Lesser known than the music of powerhouse countries like Ireland, the UK and Spain, Italy is, nevertheless, a land of rich musical traditions. These are the latest Italian recordings received at World Music Central.
On La Finestra Dell’ultimo Piano, Paroplapi bases its music on traditional folk from the Mediterranean region bordering Italy and France. The group is formed by Samuela Gallinari on vocals, Gael Princivalle on vocals and percussion and Giorgio Albiani on guitars and bass. The beautiful vocal harmonics explore ancient Provensal music (also known as Occitan), respecting tradition, with new arrangements.
Eugenio Bennato always had a passion for the music of southern Italy. He founded the legendary Nuova Compagnia di Canto Popolare (New Company of Popular Song) in 1970s. In the late 1990s he created a new movement known as Taranta Power, seeking to promote the ritual Tarantella rhythms. His music on Da Iontano… is exquisitely lyrical at times, while at others he will drift into dreamy and rhythmic trance-like passages based on Tarantella rhythms and vocals, combining traditional percussion such as tambourines with electric instruments.
The renewed interest in Occitan music is also present in Gai Saber. They represent a contemporary vision of Occitan folk, combining flutes and hurdy gurdy with powerful rhythm section with drum set and digital programming. Gai Saber was born in the Occitan linguistic-cultural area, which includes the Piedmontese valleys where the ancient Oc language is spoken. The name Gai Saber comes from an ancient poetic challenge between poets of the XIV century; words and music draw their inspiration from the very rich oral tradition and the rhythms of the Occitan dances. The project started in 1992 as Kalenda Maia. In 1996 the group changed its name to Gai Saber.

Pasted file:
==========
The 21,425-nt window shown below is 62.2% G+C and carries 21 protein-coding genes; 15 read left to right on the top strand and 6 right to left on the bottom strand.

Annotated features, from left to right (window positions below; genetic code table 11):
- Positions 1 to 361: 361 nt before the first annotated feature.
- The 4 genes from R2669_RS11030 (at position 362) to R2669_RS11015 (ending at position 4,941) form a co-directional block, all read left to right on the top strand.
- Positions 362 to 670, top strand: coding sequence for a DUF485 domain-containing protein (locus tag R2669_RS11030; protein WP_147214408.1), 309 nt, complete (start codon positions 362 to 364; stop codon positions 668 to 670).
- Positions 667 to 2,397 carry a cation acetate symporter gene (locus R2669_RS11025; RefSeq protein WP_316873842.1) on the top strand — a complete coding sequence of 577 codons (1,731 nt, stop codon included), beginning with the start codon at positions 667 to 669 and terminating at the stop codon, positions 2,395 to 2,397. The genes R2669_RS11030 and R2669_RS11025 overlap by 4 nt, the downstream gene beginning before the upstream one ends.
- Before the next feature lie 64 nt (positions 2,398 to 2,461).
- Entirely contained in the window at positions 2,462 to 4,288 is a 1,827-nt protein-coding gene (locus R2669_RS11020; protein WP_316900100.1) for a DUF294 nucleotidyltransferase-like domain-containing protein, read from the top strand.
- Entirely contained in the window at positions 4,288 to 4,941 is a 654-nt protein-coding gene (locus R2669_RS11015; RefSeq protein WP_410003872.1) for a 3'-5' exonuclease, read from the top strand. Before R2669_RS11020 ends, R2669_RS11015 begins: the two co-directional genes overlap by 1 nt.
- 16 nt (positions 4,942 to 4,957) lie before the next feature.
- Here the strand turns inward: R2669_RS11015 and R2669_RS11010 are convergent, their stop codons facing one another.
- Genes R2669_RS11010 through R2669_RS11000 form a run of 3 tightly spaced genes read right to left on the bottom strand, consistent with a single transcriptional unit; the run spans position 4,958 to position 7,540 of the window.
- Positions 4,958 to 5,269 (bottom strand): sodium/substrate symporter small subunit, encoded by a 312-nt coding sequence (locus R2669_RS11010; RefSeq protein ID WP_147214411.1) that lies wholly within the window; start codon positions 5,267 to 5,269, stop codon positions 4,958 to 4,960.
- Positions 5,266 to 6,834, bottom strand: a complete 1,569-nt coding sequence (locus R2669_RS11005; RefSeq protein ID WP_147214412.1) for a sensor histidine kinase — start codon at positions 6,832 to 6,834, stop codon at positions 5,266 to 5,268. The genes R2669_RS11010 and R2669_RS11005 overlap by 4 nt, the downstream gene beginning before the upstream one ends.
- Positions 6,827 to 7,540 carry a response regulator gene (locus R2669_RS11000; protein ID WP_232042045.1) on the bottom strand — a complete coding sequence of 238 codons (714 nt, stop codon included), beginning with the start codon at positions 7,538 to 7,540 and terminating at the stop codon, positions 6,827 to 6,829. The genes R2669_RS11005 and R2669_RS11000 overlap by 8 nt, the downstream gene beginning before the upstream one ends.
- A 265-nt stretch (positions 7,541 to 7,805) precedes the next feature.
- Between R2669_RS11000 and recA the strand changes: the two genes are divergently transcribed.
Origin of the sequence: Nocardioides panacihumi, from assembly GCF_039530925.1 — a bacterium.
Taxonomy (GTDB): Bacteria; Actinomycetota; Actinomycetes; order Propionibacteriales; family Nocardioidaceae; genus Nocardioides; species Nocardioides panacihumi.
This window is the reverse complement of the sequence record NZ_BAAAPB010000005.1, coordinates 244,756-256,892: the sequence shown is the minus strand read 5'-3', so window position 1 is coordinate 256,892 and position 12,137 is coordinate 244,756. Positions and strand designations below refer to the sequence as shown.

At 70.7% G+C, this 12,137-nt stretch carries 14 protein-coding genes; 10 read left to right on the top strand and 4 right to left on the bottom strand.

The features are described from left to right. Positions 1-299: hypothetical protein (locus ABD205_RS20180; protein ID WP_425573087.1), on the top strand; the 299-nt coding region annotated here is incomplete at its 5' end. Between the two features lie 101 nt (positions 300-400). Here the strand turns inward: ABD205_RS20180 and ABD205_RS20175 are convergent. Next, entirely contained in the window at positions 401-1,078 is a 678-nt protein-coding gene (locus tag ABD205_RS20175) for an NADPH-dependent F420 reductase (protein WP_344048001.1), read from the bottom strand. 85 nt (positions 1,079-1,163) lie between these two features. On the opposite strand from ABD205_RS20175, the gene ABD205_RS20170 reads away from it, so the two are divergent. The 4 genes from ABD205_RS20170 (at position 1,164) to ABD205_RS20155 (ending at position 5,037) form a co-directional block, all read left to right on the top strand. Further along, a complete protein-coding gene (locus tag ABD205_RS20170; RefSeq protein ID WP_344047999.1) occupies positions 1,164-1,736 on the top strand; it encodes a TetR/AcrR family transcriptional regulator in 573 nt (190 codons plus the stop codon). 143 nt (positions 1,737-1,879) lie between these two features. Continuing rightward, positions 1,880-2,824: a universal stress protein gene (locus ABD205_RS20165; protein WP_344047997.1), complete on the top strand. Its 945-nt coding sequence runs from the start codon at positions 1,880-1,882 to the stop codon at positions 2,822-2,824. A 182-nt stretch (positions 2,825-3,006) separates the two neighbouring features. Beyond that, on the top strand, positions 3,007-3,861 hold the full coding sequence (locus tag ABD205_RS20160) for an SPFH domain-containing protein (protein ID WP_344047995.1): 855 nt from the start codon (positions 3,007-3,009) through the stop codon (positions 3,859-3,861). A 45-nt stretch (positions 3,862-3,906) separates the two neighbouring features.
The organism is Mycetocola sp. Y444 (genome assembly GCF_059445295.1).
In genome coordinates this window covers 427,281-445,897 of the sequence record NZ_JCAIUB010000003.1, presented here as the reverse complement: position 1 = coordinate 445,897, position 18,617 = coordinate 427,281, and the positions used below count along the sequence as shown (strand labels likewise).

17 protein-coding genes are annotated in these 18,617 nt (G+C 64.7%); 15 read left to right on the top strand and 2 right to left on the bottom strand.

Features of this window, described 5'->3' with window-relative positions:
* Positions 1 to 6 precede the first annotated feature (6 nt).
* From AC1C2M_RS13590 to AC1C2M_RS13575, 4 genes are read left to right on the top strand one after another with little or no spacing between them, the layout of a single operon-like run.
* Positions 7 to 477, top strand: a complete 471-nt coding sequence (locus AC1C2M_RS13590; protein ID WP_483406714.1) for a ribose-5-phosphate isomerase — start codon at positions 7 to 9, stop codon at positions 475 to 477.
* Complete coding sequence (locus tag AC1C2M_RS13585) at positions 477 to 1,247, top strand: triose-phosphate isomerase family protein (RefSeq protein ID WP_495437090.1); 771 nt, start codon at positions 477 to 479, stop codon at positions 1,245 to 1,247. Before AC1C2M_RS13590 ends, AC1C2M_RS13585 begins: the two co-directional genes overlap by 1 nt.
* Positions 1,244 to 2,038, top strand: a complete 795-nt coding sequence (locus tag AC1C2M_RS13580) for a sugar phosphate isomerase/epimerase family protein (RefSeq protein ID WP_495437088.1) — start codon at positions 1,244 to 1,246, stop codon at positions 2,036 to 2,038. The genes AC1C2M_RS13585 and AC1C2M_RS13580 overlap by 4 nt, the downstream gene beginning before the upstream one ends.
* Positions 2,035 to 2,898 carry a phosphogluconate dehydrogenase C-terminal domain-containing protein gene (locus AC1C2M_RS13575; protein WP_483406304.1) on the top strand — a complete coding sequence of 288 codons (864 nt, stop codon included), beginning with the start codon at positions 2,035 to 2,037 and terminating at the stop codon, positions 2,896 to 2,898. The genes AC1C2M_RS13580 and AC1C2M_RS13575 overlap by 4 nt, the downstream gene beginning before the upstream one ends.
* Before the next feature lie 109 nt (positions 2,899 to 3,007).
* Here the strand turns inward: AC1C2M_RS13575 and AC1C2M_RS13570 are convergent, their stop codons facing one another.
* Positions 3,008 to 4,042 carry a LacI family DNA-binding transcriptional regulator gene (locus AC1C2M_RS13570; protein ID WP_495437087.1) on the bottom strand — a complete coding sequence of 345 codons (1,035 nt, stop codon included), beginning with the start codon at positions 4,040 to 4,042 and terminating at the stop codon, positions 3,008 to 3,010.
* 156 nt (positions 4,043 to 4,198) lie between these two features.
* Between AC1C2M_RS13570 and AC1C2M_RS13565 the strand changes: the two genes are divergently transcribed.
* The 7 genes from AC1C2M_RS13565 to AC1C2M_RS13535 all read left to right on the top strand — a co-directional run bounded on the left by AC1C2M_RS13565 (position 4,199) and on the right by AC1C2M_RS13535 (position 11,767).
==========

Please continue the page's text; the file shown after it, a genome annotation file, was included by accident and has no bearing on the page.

La Fabrica Occitana (2006) is Gai Saber’s latest offering, which the group describes as “musical mongrelizing.” The ancient songs of the troubadours meet the electronic sounds of 21st century European clubs.
Gai Saber is formed by Maurizio Giraudo (bagpipes, hurdy-gurdy, flutes, voice), Maurizia Giordanengo (accordion), Paolo Brizio (accordion, jembe, darbuka, mandolin, voice), Chiara Bosonetto (voice), Elena Giordanengo (harp, Provensal drums and flutes, voice), Sandro Serra (drums), Alessandro Rapa (acoustic guitars, bodhran, voice, digital samples and programming).
The Radici label released Soffi D’Ancia: Decennale Del Festival Pifferi Muse E Zampogne (RMR113, 2005). The album features live Italian bands recorded at a festival, playing several types of Italian bagpipes: piffero, musetta and zampogna. Most of the music is based on Medieval music, and traditional and contemporary Italian folk, although there are also contemporary Celtic acts such as Birkin Three, an Italian band that plays Irish music. The best pieces are the ones where the ancient tradition is taken to new territories. Calicanto is one of the best examples of how folk traditions can evolve on the excellent “La pastora e il lupo.”
Continuing with its Italian series, the Alan Lomax Collection released Italian Treasury, Lombardia (Lombardy) in 2005. The compilation contains recordings from 1954 made by Alan Lomax and Diego Cartipella. At the time, Lomax and Cartipella traveled throughout Italy, recording and documenting Italian folk music. In Lombardy, the two ethnomusicologists recorded a varied collection of folks styles, ranging from child ballads and calls of songbird hunters to a panpipe orchestra.